When autism hits home

September 13, 2011 By Laura Rico, University of California, Irvine
Wendy Goldberg, professor of psychology & social behavior and education, will speak Sept. 17 at the Summit on Autism at the Bren Events Center, as will former first lady Rosalynn Carter. Credit: School of Social Ecology

About one in 110 American children has an autism spectrum disorder, according to the U.S. Centers for Disease Control & Prevention. It’s a sobering statistic to developmental psychologist Wendy Goldberg, who studies such youngsters and their families.

“It’s hard to disentangle the reasons behind the high rates of autism, but it’s almost an axiom of psychology to say it never boils down to just the environment or just genes but is rather a combination of the two,” she says. “These rates aren’t explained by greater awareness or diagnostic tools; they suggest interplay among environmental factors, social changes and biology.”

A UC Irvine professor of psychology & social behavior and education, Goldberg will speak Saturday, Sept. 17, at the Kids Institute for Development & Advancement’s Summit on Autism at the Bren Events Center. Former first lady Rosalynn Carter will deliver a keynote address.

Goldberg’s talk, titled “Autism: A Family Affair,” will focus on the challenges faced by families of children with autism spectrum disorders and offer research-based solutions, with a focus on marital, parent, grandparent and sibling relationships. She’ll also stress the importance of early identification of autism symptoms.

In 2005, Goldberg published one of the first studies to compare the social and communication skills of autistic children’s younger siblings to those of kids with autism and typically developing kids. The brothers and sisters fell somewhere in between the two groups.

“Younger siblings of children with autism are at higher risk for autism and developmental delays,” Goldberg says. “Genetic vulnerability and shared environments may explain this elevated risk, and it’s important that parents be attuned to their younger child’s behavior and development.”

Early intervention makes a big difference in youngsters’ lives, she says, as those diagnosed with symptoms of autism can start intensive treatment right away. Although there are no reliable screenings for babies under a year old, parents should monitor certain developmental milestones.

“They should alert their pediatrician if their year-old infant does not smile, use gestures, make eye contact or babble,” Goldberg says. “Parents should be concerned even earlier if their son or daughter doesn’t show any pleasure in social interaction or make sounds.”

Autism is a developmental disorder that appears in the first three years of a child’s life and is marked by social impairment, communication difficulties and repetitive patterns of behavior. Boys are four times more likely to be autistic than girls, for reasons that are not entirely known.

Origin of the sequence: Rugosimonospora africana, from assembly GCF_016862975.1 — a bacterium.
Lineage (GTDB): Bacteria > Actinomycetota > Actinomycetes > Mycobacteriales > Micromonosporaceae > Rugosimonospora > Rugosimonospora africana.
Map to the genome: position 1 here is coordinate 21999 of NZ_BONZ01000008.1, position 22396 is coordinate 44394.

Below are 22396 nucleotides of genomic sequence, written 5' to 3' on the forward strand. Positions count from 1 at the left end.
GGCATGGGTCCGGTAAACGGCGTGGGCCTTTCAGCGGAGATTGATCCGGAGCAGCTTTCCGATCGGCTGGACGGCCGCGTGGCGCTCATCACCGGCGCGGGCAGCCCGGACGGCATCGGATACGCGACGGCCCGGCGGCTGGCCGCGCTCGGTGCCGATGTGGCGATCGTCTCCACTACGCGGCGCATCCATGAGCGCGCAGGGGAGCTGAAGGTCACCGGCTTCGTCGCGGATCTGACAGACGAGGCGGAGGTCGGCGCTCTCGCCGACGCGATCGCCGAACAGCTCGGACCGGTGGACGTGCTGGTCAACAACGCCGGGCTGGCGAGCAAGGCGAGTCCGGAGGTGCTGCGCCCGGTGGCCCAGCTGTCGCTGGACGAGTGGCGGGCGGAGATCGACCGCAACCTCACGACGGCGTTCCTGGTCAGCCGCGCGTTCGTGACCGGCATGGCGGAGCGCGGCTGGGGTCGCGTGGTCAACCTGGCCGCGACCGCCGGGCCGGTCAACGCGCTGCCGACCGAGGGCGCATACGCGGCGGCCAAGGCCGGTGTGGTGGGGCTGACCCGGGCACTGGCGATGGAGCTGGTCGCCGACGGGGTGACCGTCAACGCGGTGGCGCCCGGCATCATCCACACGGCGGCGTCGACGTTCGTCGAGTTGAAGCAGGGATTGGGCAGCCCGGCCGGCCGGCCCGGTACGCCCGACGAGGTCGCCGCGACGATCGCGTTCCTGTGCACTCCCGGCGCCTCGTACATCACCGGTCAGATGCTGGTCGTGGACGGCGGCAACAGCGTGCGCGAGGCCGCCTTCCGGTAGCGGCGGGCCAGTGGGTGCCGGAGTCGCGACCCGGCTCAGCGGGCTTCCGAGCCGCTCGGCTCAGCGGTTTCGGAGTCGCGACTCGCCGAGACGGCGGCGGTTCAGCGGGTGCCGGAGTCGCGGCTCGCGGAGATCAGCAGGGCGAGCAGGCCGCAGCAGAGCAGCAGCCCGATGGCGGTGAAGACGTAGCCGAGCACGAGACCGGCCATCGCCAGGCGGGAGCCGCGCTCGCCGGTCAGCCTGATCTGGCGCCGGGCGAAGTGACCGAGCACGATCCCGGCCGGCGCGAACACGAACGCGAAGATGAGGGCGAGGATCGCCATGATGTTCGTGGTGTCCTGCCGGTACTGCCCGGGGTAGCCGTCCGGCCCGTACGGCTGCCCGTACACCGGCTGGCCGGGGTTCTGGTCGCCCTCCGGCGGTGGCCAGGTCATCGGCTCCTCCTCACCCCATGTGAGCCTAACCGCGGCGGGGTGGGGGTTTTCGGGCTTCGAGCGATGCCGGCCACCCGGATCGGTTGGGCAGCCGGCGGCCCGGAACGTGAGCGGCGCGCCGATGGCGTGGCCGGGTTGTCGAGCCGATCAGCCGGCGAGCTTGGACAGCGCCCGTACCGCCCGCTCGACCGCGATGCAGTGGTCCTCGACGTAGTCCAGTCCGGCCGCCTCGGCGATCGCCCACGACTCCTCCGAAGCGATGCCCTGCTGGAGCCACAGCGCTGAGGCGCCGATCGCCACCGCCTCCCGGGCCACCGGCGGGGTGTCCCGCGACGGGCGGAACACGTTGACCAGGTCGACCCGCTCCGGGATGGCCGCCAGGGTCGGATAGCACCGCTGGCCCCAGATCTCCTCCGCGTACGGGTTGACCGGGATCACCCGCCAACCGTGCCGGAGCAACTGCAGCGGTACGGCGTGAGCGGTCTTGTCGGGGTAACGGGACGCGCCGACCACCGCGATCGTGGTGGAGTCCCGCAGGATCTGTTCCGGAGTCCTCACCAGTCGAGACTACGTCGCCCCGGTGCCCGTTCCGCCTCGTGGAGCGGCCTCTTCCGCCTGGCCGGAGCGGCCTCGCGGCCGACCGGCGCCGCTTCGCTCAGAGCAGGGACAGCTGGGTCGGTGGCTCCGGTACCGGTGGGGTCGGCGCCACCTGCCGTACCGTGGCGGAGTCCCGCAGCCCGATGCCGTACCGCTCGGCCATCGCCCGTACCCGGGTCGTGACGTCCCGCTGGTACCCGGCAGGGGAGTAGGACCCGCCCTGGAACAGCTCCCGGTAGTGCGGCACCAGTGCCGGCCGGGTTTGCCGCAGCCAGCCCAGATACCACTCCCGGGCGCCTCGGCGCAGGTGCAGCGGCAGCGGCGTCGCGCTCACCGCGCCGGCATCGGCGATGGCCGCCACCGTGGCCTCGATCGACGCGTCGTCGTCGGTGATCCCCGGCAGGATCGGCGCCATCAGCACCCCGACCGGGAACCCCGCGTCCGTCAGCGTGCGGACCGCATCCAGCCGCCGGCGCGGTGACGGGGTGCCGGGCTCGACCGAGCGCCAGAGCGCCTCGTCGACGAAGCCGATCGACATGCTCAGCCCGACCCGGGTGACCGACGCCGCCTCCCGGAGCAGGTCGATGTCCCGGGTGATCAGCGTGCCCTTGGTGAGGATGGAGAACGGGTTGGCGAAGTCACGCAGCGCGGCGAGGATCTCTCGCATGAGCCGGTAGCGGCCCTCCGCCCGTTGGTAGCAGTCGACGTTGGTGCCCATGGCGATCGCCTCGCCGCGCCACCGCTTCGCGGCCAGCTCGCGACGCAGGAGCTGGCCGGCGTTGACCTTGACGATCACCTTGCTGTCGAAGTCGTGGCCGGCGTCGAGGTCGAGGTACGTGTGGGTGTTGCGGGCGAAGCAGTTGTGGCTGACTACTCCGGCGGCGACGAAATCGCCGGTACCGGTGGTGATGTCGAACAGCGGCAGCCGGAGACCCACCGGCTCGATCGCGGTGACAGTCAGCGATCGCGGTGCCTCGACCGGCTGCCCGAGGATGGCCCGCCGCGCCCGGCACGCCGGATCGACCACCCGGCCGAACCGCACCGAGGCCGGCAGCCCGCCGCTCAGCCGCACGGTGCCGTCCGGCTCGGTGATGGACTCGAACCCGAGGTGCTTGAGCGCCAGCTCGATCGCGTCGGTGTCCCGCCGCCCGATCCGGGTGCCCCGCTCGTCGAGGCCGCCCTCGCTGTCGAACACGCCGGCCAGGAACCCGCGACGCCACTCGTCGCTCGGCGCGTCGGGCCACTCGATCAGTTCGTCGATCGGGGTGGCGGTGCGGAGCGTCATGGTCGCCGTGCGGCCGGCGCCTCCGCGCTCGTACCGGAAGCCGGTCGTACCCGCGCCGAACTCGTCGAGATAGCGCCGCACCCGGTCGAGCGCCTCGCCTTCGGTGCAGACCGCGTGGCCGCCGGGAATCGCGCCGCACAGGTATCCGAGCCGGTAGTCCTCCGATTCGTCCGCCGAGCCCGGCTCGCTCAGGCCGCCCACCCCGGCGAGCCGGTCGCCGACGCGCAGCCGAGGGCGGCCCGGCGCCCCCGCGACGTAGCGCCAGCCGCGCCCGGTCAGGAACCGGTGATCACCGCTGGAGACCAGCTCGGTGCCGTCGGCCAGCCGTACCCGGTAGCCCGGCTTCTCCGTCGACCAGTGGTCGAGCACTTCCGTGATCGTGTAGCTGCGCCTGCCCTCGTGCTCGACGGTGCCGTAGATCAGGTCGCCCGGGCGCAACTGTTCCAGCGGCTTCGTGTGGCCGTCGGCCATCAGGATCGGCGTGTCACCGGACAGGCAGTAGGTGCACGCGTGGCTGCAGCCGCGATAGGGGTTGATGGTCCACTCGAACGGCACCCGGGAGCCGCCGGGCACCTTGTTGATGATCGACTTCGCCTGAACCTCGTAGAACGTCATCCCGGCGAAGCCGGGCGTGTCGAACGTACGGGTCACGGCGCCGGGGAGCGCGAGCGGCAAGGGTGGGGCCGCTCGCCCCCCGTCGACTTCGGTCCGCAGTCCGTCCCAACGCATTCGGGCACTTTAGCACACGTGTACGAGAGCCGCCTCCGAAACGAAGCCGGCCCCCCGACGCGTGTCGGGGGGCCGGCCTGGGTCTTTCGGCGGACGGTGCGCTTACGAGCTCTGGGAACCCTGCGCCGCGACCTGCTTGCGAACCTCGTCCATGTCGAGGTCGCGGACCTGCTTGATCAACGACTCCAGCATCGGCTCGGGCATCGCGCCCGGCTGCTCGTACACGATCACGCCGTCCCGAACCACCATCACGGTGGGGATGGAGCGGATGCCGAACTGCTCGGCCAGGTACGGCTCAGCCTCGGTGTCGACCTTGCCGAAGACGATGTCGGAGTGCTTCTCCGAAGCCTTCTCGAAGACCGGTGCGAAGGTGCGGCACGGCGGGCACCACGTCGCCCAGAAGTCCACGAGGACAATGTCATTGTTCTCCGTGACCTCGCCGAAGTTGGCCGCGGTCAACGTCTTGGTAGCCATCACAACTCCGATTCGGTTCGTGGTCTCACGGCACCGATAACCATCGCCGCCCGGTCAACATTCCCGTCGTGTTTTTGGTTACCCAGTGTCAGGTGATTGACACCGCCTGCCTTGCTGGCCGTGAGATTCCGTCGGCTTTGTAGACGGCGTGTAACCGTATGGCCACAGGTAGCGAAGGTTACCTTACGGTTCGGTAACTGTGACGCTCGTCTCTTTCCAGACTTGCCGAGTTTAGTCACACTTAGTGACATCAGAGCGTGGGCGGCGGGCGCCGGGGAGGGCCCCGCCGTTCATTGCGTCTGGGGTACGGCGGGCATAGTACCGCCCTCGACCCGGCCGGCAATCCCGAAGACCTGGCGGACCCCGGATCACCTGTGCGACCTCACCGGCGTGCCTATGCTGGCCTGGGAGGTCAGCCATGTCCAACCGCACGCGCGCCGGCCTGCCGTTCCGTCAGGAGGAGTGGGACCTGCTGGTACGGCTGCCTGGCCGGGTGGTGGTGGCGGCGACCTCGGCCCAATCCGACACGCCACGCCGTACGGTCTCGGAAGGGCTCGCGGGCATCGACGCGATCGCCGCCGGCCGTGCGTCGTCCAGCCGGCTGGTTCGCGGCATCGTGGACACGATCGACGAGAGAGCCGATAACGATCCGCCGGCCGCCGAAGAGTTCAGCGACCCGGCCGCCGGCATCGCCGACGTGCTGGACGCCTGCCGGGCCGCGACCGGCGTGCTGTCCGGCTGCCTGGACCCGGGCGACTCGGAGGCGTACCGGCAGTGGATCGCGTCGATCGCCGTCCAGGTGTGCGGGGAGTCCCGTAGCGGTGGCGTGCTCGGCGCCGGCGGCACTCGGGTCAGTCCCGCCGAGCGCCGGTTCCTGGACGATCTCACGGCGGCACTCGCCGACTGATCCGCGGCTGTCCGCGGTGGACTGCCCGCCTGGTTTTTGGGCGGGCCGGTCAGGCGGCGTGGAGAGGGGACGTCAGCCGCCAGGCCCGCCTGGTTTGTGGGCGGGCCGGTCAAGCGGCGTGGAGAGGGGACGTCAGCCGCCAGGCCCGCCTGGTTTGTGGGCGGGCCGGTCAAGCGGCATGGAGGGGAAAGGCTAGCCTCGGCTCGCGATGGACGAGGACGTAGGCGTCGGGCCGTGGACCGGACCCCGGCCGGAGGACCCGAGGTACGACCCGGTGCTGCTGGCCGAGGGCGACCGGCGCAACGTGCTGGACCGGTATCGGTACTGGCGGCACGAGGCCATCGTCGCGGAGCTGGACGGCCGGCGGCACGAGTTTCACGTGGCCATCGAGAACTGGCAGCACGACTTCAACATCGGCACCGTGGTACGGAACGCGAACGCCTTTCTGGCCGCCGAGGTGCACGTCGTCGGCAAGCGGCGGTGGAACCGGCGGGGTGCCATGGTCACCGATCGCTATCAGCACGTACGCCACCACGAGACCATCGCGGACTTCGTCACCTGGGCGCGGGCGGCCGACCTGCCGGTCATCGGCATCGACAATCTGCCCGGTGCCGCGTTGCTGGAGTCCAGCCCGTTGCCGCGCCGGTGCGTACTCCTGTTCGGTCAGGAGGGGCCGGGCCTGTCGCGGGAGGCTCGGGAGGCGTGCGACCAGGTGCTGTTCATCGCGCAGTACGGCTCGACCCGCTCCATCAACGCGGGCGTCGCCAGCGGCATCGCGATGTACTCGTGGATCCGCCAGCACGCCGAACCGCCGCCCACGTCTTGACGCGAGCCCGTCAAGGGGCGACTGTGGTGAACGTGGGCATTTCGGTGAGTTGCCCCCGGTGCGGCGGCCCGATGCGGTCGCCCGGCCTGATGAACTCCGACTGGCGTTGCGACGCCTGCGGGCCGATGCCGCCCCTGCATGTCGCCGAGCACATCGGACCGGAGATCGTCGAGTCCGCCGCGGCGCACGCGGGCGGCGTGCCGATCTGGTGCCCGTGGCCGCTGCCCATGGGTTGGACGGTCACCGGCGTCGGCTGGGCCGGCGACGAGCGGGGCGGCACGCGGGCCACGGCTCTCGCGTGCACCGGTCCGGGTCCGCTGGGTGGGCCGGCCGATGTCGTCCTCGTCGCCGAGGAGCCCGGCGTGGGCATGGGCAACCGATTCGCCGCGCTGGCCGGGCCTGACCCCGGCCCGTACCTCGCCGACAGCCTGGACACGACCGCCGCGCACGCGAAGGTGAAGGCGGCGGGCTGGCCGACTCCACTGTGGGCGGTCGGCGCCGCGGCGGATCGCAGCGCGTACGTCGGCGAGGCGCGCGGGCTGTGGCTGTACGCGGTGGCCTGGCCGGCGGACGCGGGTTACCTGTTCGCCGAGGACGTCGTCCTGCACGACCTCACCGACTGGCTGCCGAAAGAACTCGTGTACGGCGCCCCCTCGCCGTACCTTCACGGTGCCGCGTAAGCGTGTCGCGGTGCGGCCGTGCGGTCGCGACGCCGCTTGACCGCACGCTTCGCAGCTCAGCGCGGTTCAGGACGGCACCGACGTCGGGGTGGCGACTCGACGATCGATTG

Goldberg is working with doctoral graduate student Kara Thorsen in the UCI Family Lab and with colleagues at UCI and UC Irvine Medical Center to devise and implement an online video program for identifying autism during infancy. They hope to make this accessible to parents and medical students.

“The purpose is to convey in everyday language important findings from our lab and field research,” Goldberg says. “Pediatricians are situated prominently in the first line of identification, but they don’t usually get extensive training on early signs of autism.”

Moms and dads, she notes, are not always reliable witnesses to their children’s behavior, as shown in a study she conducted on kids whose parents had reported late-onset symptoms of autism – maintaining that their children were developing normally during infancy and toddlerhood but then lost skills such as eye contact and talking.

Goldberg and a group of graduate students looked into this phenomenon, viewing home videos from the first two years of the youngsters’ lives.

“We started this research around the time that camcorders were becoming really popular, capturing key events such as birthday parties and family vacations,” she says.

“Part of our goal was to see if kids were really functioning at a typical level in terms of language and social behaviors, and we found that many of them were not.”

The fact that these children hadn’t been on a standard trajectory to begin with, Goldberg says, underscores the importance of recognizing initial signs of autism. Early intervention and rigorous treatment – speech therapy, for example – are the best tools parents have to foster the social development of autistic kids.

is a mystifying disorder with a wide range of severity that can be managed, but not cured, with behavioral and speech therapies,” she says. “Early intervention and intensive treatment can help children lead more productive and independent lives.”

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